Angry Birds

Bosses will require multiple hits so you’ll need to hope the physics are on your side.


Unfortunately, after the initial fun factor of playing Angry Birds in VR wears off, you’re left with a fairly unchallenging version that feels like it overstays its welcome. I say “feels like”, because I still beat the game in about an hour and a half, mostly two and three starring every level, but I was bored already. Some levels offer no challenge and the ones that do seem to manufacture challenge by leaving it up to the physics to hopefully take out one of the piggies. This resulted in a couple very annoying spots, but any Angry Birds fan understands this as something normal. However, the key difference here is that it’s much harder to remove yourself from your VR device to take a break, unlike only needing to put your phone down and come back. These sections made me wish I wasn’t playing this in VR and I feel like that is a pretty big issue for a VR game.

The visuals were nice, I enjoyed the nice soft cartoony environments as well as the character designs from the movie. It helps give them a bit more personality, but strangely enough, only the birds were modeled after the movie while the pigs retained their classic design. I assume this was a gameplay decision since often you’ll need the pigs to roll of structures to their doom and if they had legs it would look strange. The sound design is still as solid as ever with the cute and bouncy theme song, the sound effects from various materials breaking, and even the piggies shouting insults at you.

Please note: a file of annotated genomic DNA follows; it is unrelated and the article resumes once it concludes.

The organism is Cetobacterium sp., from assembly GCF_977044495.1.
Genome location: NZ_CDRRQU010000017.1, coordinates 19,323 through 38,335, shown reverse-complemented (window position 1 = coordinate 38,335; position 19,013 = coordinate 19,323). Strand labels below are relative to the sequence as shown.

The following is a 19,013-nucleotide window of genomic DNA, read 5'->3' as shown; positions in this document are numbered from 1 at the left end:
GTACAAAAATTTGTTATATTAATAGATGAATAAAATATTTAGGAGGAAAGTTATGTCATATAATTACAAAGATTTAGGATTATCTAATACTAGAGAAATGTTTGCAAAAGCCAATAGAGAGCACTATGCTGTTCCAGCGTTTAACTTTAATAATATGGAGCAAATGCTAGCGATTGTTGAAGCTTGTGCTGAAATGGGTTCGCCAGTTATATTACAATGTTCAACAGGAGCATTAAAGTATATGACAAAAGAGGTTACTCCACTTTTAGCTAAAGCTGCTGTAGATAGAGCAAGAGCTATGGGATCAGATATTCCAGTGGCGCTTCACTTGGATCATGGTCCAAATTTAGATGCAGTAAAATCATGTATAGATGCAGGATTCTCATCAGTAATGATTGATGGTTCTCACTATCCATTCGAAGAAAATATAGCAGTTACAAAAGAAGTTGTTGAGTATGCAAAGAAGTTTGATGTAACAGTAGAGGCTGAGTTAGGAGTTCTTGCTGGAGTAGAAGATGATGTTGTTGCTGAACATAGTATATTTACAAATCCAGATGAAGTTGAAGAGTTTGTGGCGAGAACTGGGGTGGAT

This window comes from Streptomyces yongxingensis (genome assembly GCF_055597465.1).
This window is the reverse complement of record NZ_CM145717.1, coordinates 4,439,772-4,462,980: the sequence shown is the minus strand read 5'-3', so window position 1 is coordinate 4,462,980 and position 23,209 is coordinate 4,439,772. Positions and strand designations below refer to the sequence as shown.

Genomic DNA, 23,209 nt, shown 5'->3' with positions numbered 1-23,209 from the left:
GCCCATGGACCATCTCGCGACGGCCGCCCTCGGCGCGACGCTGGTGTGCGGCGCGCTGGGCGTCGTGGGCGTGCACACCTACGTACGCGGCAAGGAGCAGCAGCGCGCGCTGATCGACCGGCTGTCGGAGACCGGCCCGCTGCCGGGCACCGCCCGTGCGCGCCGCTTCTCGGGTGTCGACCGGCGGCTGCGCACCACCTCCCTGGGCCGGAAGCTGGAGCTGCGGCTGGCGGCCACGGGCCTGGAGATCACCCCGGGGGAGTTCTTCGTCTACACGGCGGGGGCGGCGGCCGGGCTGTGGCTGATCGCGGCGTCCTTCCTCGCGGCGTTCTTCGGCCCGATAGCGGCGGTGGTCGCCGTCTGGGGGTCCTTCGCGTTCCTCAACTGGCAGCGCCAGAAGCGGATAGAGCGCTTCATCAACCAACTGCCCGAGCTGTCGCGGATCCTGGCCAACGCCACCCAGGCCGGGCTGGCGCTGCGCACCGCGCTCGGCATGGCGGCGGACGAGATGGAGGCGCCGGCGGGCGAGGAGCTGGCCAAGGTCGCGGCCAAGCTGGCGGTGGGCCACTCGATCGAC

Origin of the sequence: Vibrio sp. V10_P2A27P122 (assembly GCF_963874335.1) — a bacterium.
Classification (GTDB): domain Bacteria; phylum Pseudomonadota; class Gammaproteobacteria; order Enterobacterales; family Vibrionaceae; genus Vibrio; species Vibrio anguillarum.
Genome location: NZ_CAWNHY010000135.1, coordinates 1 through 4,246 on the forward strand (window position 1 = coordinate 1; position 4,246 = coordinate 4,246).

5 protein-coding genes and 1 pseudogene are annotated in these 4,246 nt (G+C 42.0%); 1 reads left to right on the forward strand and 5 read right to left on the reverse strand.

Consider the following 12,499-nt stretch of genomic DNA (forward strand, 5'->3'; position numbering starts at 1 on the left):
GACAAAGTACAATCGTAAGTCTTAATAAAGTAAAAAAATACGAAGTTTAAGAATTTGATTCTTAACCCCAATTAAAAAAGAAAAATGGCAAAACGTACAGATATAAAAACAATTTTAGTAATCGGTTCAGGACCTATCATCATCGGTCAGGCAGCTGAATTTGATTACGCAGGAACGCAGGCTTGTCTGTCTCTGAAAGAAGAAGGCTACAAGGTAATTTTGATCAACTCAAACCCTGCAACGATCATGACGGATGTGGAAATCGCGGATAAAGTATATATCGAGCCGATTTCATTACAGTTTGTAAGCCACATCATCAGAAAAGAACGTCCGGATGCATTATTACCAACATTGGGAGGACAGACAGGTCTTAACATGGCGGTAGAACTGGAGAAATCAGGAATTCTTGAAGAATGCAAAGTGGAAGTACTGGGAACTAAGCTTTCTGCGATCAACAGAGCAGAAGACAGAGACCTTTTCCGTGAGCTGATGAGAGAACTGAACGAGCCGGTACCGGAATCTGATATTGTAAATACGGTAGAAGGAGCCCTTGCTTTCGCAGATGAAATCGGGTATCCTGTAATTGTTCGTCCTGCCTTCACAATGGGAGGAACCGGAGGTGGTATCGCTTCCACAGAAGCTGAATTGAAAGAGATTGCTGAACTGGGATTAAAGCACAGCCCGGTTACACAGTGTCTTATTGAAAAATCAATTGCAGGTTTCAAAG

If you’re a die hard Angry Birds fan and a VR version is something you have always wanted, then I say this is absolutely for you. If you’re a casual fan of Angry Birds and were only interested in it for the puzzles and novelty, then I say wait for a price drop because $15 is pricey for what you get. You’re likely to get more enjoyment, and certainly more content for you money, out of the phone app version.


Graphics: 8.0

Pleasing cartoon graphics with a mix of the charming movie and game character designs.

Gameplay: 7.5

Slingshotting birds in VR is fun, but the novelty is short lived.

Sound: 9.0

All the classic music and sound designs are back and as good as ever.

Fun Factor: 5.0

There isn’t a lot of content to be had here, offering a bare bones version of what you can get much cheaper on your phone.

Final Verdict: 7.0

Angry Birds VR: Isle of Pigs is available now on HTC Vive and Oculus Rift.

Reviewed on Oculus Rift.

A copy of Angry Birds VR: Isle of Pigs was provided by the publisher.